Mom often said that eastern North Carolina was about ten years behind the country when it came to marijuana use: late ‘70s Greenville was no late ‘60s Haight Ashbury. Truth is, even when Mom could sell bongs, Pipe Dreams barely broke even. The traffic of customers was never busy enough to interrupt the almost-daily games of Scrabble. When they did come in, the customers — most of them college students — usually took more of an interest in Mom and Max, her part-time worker, than in any of the inventory. Some customers became regulars. They’d hang around Pipe Dreams for hours just taking turns talking and listening. My friend Colin and I would drop by the store just to listen to the torrent of words. Here, grownups talked like real people. They censored none of their racy jokes for us. They treated us with respect, something that teachers and other parents failed to do. Colin and I liked Max most of all; he told the best, dirtiest jokes.
If we liked Max the best, then we liked Beaver second best. Beaver was a dog; his name came from his stumpy, paddle-like tail (and not because he smelled like one, as Max once cracked). He used to sit in Pipe Dreams all day long and stare at the goldfish that Mom kept in a bowl near the window. Mom would lead him out at closing time and would find him curled up in front of the door when she opened the store in the morning. Beaver stunk like hell from bathing in the river. His hair was knotty and matted, like a Rastafarian’s, and hung down in front of his eyes. He became Pipe Dreams’ biggest attraction. People walking along the sidewalk would see Beaver through the front window — sitting up on his front paws, looking into the fishbowl — and would just have to come in and meet him. My friends and I would stop in just to look at Beaver quietly contemplating the fish. He never barked. He never acknowledged the gawkers. He just stared. To us, his eyes seemed to hold wisdom. There was even a legend going around that, at night, Beaver presided over canine congregations. My friends and I believed that legend and knew to respect that dog. Even though Beaver made our hands stink, we never refused to pet him (once I even brushed the hair out of his eyes and kissed him on the forehead), and we never complained about the smell that stayed on our skin for hours afterwards.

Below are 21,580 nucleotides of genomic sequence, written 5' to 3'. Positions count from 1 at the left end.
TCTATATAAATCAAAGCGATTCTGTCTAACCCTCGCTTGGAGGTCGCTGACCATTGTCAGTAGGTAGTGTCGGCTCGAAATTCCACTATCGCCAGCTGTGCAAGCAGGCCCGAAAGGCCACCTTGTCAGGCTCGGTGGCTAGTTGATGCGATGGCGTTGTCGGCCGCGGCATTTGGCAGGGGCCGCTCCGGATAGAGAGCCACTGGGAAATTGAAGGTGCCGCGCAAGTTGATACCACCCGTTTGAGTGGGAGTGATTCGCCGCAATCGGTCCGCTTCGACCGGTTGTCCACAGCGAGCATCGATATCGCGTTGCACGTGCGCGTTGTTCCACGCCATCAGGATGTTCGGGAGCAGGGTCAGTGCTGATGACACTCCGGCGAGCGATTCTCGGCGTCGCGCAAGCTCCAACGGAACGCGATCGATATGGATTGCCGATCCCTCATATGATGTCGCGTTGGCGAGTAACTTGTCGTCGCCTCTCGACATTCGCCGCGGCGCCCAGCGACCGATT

Colin’s parents would never have let him hang out with me if they knew we were spending so much time at Pipe Dreams, so he never told them. Colin’s parents were not unique, as those of most of my friends disapproved of Mom and her shop; I could see it in their faces. Even though the parents in my neighborhood probably supported Mom’s right to sell paraphernalia (my neighborhood, across the street from the university, was mostly liberal), they still did not want their children near “that kind of element.” When I went into their homes, they kept an eye on me. When I acted politely, they were pleasantly surprised. Wow, they probably said to themselves, look at that boy rise above his family. Colin’s parents were the most suspicious of the lot. Mr. and Mrs. Todd had had seven children before Colin, and their ideas of the right way to raise a child were settled. They almost never let Colin and Owen, his older brother, spend the night. I suspect that Mrs. Todd resented the fact that her son spent so much time at my house.